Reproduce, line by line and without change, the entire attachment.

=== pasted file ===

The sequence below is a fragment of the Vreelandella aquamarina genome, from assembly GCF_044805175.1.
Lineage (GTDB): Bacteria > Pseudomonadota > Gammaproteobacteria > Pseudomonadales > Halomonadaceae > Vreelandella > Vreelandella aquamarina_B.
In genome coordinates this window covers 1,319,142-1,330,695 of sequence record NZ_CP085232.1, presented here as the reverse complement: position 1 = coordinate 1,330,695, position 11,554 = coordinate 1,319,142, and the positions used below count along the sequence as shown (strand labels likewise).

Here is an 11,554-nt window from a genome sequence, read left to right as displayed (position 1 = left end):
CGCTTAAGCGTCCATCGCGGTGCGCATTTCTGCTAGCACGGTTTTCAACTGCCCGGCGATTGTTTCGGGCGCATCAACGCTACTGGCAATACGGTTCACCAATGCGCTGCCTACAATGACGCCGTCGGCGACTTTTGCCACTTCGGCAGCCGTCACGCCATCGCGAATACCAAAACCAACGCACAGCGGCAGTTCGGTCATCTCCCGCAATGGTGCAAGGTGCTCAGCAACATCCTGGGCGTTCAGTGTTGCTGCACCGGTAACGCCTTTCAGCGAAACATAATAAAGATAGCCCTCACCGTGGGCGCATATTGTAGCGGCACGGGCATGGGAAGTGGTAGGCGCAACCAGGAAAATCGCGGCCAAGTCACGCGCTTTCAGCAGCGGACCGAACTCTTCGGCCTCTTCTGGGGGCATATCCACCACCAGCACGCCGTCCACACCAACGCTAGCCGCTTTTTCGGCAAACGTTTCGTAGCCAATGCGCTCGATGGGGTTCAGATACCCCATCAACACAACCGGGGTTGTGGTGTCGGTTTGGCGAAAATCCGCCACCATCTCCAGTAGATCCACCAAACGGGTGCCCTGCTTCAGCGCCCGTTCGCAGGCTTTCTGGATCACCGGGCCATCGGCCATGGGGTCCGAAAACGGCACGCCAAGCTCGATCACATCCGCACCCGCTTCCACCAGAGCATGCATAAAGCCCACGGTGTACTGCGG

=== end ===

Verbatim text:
The sequence below is a fragment of the Vreelandella aquamarina genome, from assembly GCF_044805175.1.
Lineage (GTDB): Bacteria > Pseudomonadota > Gammaproteobacteria > Pseudomonadales > Halomonadaceae > Vreelandella > Vreelandella aquamarina_B.
In genome coordinates this window covers 1,319,142-1,330,695 of sequence record NZ_CP085232.1, presented here as the reverse complement: position 1 = coordinate 1,330,695, position 11,554 = coordinate 1,319,142, and the positions used below count along the sequence as shown (strand labels likewise).

Here is an 11,554-nt window from a genome sequence, read left to right as displayed (position 1 = left end):
CGCTTAAGCGTCCATCGCGGTGCGCATTTCTGCTAGCACGGTTTTCAACTGCCCGGCGATTGTTTCGGGCGCATCAACGCTACTGGCAATACGGTTCACCAATGCGCTGCCTACAATGACGCCGTCGGCGACTTTTGCCACTTCGGCAGCCGTCACGCCATCGCGAATACCAAAACCAACGCACAGCGGCAGTTCGGTCATCTCCCGCAATGGTGCAAGGTGCTCAGCAACATCCTGGGCGTTCAGTGTTGCTGCACCGGTAACGCCTTTCAGCGAAACATAATAAAGATAGCCCTCACCGTGGGCGCATATTGTAGCGGCACGGGCATGGGAAGTGGTAGGCGCAACCAGGAAAATCGCGGCCAAGTCACGCGCTTTCAGCAGCGGACCGAACTCTTCGGCCTCTTCTGGGGGCATATCCACCACCAGCACGCCGTCCACACCAACGCTAGCCGCTTTTTCGGCAAACGTTTCGTAGCCAATGCGCTCGATGGGGTTCAGATACCCCATCAACACAACCGGGGTTGTGGTGTCGGTTTGGCGAAAATCCGCCACCATCTCCAGTAGATCCACCAAACGGGTGCCCTGCTTCAGCGCCCGTTCGCAGGCTTTCTGGATCACCGGGCCATCGGCCATGGGGTCCGAAAACGGCACGCCAAGCTCGATCACATCCGCACCCGCTTCCACCAGAGCATGCATAAAGCCCACGGTGTACTGCGG